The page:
Précis: The court held that it had no jurisdiction to sell property that was not located in Canada.
The plaintiff, at the request of a ship builder, arranged for the pick-up and storage of generators at the Port of Hamburg. The generators were intended to be installed in two vessels being built by the builder. The builder originally paid the storage charges but ran into financial difficulties and ceased to make payments leaving the plaintiff with a debt owing of in excess of $200,000. The plaintiff brought these proceedings in personam against the successor of the builder and the mortgagee of the vessels and also brought in rem proceedings against the generators and other cargo. A Warrant of Arrest was issued but was never served with the result that the action proceeded solely as an in personam action. The plaintiff, nevertheless, brought a motion pursuant to Rule 379 for an order that the generators be sold. At first instance, the Prothonotary refused the order. The plaintiff appealed.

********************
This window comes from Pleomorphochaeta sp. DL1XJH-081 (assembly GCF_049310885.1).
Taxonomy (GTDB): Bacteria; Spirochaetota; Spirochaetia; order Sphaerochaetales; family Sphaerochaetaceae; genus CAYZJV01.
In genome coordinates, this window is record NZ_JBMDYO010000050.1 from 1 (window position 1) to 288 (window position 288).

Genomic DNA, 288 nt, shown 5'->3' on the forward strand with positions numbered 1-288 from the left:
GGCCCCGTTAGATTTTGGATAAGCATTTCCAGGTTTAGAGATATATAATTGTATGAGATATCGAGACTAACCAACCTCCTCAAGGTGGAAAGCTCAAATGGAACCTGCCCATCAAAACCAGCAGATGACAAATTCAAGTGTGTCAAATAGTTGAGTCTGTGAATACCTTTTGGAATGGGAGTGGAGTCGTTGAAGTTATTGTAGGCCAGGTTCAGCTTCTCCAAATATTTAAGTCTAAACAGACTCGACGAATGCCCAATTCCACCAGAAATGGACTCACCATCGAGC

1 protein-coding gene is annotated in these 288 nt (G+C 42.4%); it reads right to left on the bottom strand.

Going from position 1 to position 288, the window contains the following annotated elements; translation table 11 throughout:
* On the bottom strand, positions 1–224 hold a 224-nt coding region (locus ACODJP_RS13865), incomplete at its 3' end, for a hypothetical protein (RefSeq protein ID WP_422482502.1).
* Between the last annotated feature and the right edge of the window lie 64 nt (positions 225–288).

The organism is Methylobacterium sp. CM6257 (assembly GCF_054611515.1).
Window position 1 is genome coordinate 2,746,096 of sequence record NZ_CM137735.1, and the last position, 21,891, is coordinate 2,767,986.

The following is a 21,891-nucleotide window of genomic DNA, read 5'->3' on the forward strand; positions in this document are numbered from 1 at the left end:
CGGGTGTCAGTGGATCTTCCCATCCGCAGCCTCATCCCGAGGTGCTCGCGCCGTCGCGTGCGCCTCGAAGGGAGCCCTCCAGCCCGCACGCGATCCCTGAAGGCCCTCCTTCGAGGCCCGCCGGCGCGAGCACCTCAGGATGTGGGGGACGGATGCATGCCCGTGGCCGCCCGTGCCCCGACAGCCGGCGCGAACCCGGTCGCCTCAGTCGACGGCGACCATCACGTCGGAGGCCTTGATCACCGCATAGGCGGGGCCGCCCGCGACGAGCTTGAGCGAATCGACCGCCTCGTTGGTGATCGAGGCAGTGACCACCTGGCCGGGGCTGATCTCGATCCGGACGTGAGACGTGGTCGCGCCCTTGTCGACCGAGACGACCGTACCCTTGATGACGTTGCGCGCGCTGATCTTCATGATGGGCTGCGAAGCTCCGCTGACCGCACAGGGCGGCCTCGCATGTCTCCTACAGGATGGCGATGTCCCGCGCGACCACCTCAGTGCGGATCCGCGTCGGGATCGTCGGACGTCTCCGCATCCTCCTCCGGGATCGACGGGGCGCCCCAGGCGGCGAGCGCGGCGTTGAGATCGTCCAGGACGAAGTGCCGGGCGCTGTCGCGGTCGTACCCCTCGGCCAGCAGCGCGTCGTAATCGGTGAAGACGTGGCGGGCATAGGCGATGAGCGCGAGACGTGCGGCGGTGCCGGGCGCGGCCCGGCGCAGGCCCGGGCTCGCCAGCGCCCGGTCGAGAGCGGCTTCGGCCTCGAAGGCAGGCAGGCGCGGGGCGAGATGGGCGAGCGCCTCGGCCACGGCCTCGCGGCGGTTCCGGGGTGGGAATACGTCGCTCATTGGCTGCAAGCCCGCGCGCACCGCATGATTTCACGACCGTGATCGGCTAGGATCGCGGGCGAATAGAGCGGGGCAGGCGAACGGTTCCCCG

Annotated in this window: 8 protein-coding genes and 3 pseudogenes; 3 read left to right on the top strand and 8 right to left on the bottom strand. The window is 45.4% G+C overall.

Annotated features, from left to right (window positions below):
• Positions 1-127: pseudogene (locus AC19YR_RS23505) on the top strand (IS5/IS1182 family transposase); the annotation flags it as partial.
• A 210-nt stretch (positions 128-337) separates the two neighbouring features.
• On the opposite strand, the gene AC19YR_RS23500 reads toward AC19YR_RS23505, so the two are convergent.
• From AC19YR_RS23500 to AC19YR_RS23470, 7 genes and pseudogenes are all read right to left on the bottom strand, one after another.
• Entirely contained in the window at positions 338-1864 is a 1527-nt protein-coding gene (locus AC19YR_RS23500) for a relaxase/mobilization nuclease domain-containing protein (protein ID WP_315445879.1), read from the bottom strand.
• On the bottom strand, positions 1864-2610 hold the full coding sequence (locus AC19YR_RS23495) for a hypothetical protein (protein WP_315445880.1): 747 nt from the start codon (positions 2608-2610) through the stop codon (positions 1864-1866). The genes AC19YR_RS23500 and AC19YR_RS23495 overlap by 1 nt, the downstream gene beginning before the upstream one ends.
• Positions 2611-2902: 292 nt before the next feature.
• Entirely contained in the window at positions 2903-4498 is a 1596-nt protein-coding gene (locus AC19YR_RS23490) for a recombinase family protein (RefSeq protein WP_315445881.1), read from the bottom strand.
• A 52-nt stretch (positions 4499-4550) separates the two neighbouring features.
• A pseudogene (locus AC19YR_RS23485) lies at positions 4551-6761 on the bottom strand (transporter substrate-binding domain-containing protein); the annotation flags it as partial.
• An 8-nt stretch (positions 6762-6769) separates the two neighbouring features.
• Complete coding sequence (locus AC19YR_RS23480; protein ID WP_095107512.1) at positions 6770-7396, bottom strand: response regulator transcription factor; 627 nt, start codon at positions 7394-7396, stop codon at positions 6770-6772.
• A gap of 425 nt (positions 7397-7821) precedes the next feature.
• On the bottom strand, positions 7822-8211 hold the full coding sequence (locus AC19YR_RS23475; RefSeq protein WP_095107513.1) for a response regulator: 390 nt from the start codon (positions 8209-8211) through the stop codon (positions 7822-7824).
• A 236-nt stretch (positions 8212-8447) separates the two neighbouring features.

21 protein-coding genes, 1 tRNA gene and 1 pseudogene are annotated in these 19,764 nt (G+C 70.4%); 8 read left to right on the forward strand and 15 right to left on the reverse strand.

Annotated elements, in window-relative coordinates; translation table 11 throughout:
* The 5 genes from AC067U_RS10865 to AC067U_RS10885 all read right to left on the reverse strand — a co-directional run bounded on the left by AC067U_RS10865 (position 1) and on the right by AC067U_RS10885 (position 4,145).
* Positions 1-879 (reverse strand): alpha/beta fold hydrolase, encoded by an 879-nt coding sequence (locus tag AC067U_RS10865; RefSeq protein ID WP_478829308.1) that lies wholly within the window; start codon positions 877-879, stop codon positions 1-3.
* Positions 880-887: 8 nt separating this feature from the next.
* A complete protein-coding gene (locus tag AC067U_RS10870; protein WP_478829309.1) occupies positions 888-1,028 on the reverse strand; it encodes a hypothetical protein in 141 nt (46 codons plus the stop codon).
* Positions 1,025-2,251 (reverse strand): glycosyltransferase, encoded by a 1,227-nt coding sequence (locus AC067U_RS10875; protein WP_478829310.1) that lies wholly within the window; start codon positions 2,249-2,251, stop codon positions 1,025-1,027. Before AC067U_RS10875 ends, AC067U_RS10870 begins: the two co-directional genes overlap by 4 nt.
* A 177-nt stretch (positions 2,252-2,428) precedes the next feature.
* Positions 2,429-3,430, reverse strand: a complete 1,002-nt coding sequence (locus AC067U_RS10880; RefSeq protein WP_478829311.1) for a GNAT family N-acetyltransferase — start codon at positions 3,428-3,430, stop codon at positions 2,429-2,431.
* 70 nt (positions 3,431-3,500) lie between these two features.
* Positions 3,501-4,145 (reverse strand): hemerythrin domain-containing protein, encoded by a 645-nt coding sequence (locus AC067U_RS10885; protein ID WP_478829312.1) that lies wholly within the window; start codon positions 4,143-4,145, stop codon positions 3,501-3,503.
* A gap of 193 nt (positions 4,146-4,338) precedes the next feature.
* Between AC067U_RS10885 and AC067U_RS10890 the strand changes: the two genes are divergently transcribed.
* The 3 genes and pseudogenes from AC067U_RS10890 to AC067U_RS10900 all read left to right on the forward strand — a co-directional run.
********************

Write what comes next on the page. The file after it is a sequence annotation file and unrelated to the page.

Decision: Appeal dismissed.
Held: Rule 379 cannot be applied because the generators are not and have never been in Canada and there is no evidence the generators are likely to deteriorate. Further, for the court to order the sale of property outside of the jurisdiction, there must be some enabling statutory provision and there is none. Consequently, the court has no jurisdiction to issue the order requested.